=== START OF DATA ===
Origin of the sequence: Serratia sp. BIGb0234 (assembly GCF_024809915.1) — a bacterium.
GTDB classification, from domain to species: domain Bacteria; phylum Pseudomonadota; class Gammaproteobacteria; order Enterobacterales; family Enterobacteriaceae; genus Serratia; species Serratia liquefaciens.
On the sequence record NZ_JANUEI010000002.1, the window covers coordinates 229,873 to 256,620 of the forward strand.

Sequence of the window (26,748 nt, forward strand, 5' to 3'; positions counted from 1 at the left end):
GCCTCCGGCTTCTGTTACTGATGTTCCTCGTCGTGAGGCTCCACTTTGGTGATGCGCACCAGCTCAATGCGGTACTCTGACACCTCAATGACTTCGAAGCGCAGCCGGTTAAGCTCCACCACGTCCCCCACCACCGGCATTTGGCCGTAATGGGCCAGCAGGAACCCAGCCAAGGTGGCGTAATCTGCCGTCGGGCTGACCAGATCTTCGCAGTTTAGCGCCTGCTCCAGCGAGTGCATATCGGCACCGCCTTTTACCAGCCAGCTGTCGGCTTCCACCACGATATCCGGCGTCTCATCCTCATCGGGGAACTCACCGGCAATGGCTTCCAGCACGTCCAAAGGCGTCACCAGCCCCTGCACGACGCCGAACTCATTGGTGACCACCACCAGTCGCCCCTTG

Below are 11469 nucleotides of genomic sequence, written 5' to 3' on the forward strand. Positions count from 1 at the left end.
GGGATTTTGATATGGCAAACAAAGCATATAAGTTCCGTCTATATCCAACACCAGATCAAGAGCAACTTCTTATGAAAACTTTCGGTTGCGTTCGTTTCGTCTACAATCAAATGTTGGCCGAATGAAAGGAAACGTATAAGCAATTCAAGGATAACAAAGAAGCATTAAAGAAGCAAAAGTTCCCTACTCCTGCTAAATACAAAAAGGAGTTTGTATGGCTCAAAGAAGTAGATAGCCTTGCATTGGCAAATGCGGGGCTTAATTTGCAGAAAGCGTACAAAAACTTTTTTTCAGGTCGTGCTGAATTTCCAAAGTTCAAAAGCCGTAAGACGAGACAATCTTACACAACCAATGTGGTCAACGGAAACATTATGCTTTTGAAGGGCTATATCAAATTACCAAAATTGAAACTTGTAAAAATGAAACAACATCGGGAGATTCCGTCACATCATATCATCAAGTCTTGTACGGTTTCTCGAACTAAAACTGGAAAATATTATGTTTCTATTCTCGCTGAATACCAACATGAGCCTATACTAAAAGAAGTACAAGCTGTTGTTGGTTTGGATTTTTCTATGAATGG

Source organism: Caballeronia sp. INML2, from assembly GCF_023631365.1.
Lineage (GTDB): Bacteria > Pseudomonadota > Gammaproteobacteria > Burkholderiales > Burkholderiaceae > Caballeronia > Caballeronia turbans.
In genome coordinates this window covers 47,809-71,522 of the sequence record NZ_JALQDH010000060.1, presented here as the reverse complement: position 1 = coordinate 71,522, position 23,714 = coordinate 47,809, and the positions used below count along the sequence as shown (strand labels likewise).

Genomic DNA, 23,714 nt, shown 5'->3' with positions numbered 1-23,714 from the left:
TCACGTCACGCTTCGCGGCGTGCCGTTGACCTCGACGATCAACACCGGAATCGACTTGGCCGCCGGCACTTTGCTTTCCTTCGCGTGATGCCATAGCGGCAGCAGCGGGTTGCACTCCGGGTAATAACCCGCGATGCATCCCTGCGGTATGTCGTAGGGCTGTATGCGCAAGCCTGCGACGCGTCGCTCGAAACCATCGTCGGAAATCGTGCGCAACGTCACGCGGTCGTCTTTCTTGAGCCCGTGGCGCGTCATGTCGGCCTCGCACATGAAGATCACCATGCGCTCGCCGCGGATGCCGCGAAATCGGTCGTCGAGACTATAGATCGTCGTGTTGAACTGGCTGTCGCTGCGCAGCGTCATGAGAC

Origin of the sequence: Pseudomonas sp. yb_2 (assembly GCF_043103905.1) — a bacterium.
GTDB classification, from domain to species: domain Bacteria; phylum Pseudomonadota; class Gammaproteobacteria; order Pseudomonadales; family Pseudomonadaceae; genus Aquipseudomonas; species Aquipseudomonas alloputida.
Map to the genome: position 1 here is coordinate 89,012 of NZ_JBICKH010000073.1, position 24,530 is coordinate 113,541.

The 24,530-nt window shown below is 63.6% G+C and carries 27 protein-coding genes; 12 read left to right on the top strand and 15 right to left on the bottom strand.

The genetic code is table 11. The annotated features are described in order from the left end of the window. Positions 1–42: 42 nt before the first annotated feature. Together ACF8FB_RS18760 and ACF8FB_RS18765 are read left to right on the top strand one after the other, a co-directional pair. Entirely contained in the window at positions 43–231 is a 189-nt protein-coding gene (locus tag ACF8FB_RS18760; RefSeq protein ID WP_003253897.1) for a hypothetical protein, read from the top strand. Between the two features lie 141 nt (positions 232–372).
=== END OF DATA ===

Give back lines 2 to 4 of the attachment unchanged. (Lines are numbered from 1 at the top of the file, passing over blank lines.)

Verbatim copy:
GTDB classification, from domain to species: domain Bacteria; phylum Pseudomonadota; class Gammaproteobacteria; order Enterobacterales; family Enterobacteriaceae; genus Serratia; species Serratia liquefaciens.
On the sequence record NZ_JANUEI010000002.1, the window covers coordinates 229,873 to 256,620 of the forward strand.

Sequence of the window (26,748 nt, forward strand, 5' to 3'; positions counted from 1 at the left end):